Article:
Microsoft Chairman Bill Gates Calls on Congress To Give President Authority to Negotiate New World Trade Deals

SEATTLE, Feb. 26, 1999 — Speaking to the annual meeting of the Washington Council on International Trade (WCIT) today, Microsoft Chairman and CEO Bill Gates called on Congress to grant the president
“fast-track”
negotiating authority before the World Trade Organization (WTO) 1999 Seattle ministerial meeting in November.

“There is tremendous potential for the growth of online commerce worldwide,”
Gates said.
“But we won’t realize the full potential of that growth unless new trade agreements eliminate the prospect of tariffs on electronic transfers and guarantee free market access for electronic commerce providers. The significance of these issues makes it important that the president have fast-track negotiating authority, which will help enable our government to negotiate strong new trade agreements in these areas.”

Patricia Davis, president of the Washington Council on International Trade, reinforced the urgency.
“In today’s world, trade is an essential means toward expanding economic opportunities. This is especially true for Washington state, where international trade is the track our economic health runs on,”
Davis said.
“Our country and our state will be winners when Congress once again grants the president fast-track authority.”

“The reason is simple,”
Davis said.
“Trade brings prosperity. An expanding economy is the only real job security for today’s workers and their children. This is why the Trade Council is so pleased to have been instrumental in bringing the WTO ministerial to Seattle. This is not only the largest trade meeting ever held in the United States, but arguably the most significant. The Seattle ministerial will kick off a round of global negotiations that will shape world trade for the next generation.”

Importance of the WTO Meeting

The ministerial meeting, which is scheduled for late November at the King County Convention Center, will draw trade ministers and high-level delegations from 134 member countries and a number of observer delegations, as well as world press. U.S. Trade Representative Charlene Barshefsky will chair the meeting.

The meeting is expected to be the largest trade event ever held in the United States. It is expected to launch global negotiations that will further open markets in goods, services and agricultural trade. President Clinton has already called for a new three-year negotiating trade round to begin after the Seattle conference.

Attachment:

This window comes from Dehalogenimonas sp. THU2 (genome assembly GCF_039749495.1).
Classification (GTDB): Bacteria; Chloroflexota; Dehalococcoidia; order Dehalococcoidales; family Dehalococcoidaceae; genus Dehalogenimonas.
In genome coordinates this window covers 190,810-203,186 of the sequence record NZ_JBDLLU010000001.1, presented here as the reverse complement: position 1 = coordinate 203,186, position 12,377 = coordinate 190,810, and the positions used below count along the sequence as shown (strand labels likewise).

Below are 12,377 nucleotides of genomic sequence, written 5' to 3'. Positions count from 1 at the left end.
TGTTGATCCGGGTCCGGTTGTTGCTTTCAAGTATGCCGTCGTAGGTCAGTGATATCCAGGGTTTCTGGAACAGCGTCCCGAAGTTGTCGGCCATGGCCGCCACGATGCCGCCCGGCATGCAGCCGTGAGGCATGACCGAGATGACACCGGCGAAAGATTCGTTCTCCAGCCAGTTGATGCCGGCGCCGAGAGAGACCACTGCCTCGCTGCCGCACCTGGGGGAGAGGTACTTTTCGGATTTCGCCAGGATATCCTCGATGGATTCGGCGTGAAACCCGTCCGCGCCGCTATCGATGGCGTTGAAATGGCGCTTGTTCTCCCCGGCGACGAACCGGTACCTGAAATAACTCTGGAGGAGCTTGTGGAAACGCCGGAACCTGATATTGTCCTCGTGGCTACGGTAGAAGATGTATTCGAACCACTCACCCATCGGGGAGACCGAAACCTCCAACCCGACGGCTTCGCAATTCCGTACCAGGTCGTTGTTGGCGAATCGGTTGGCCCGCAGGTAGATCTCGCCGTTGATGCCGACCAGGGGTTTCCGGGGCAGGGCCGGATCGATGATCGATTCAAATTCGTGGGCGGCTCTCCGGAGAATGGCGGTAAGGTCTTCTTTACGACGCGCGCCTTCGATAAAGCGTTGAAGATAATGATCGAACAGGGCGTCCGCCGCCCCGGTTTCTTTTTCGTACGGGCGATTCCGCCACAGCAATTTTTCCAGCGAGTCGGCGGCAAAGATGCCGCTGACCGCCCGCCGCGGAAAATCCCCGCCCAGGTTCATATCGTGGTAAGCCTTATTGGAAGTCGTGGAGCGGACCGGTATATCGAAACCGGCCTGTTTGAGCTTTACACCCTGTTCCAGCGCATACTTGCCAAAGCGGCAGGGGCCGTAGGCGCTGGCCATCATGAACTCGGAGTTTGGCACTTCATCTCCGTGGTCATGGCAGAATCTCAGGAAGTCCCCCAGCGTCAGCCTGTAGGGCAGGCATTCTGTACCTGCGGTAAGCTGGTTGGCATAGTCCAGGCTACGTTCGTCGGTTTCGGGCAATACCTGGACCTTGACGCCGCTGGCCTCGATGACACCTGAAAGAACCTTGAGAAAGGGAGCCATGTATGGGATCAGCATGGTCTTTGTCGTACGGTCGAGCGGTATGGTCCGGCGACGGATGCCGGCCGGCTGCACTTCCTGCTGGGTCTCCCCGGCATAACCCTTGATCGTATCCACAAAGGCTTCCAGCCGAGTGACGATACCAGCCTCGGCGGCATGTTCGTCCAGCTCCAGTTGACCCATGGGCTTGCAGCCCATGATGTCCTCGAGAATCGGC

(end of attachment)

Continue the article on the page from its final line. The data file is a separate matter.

Importance of the WTO

The WTO is an invaluable tool for helping nonindustrialized nations share in global prosperity. The WTO is a force for inclusion, not exclusion. Through a system of regulations, enforcement of multilateral trade agreements and dispute-resolution procedures, every member country has a voice and a vote. Access to the halls of power, electronic resources and WTO expertise is a tangible form of capacity-building for developing nations.

WCIT and Microsoft Want to Give Teachers Tools

Microsoft also announced today that it is providing $25,000 in seed money to create tools for teachers that will allow them to educate students about the importance of world trade to the Washington economy. The Washington Council on International Trade will ask other companies to contribute the remainder of the $100,000 needed to create those special trade tools.

WCIT is a private, nonprofit, nonpartisan association composed of private sector businesses, public sector representatives, consular groups and individuals. Galvanized by a flourishing international trade sector, WCIT serves as a clearinghouse for information on international trade in Washington. More than any other state in the union, Washington looks to vigorous two-way trade for its well-being. The council advocates for pro-trade policies at federal and state levels by focusing on key trade-related issues that affect the health of Washington’s businesses and communities.

The second objective of the council is embodied in its educational arm, the International

Trade Education Foundation (ITEF). For the last 22 years, ITEF has sponsored an annual two-week intensive summer seminar on international trade and economics. It is a training ground for junior high, high school and college teachers from around the state. The course, Washington State in the Global Economy, has been approved by the state for 80 clock hours. The program is tuition-free to participating teachers and currently has over 400 alumni.

Founded in 1975, Microsoft (Nasdaq
“MSFT”
) is the worldwide leader in software for personal computers. The company offers a wide range of products and services for business and personal use, each designed with the mission of making it easier and more enjoyable for people to take advantage of the full power of personal computing every day.

Microsoft is either a registered trademark or trademark of Microsoft Corp. in the United States and/or other countries.

Other product and company names herein may be trademarks of their respective owners.

Note to editors: If you are interested in viewing additional information on the WTO meeting in Seattle, please visit the organizing committee Web page at http://www.wtoseattle.org/ . Additional information about the Washington Council on International Trade can be found at http://www.wcit.org/ . If you are interested in viewing more information about Microsoft, please visit the Microsoft Web page at http://www.microsoft.com/presspass/ on Microsoft’s corporate information pages.

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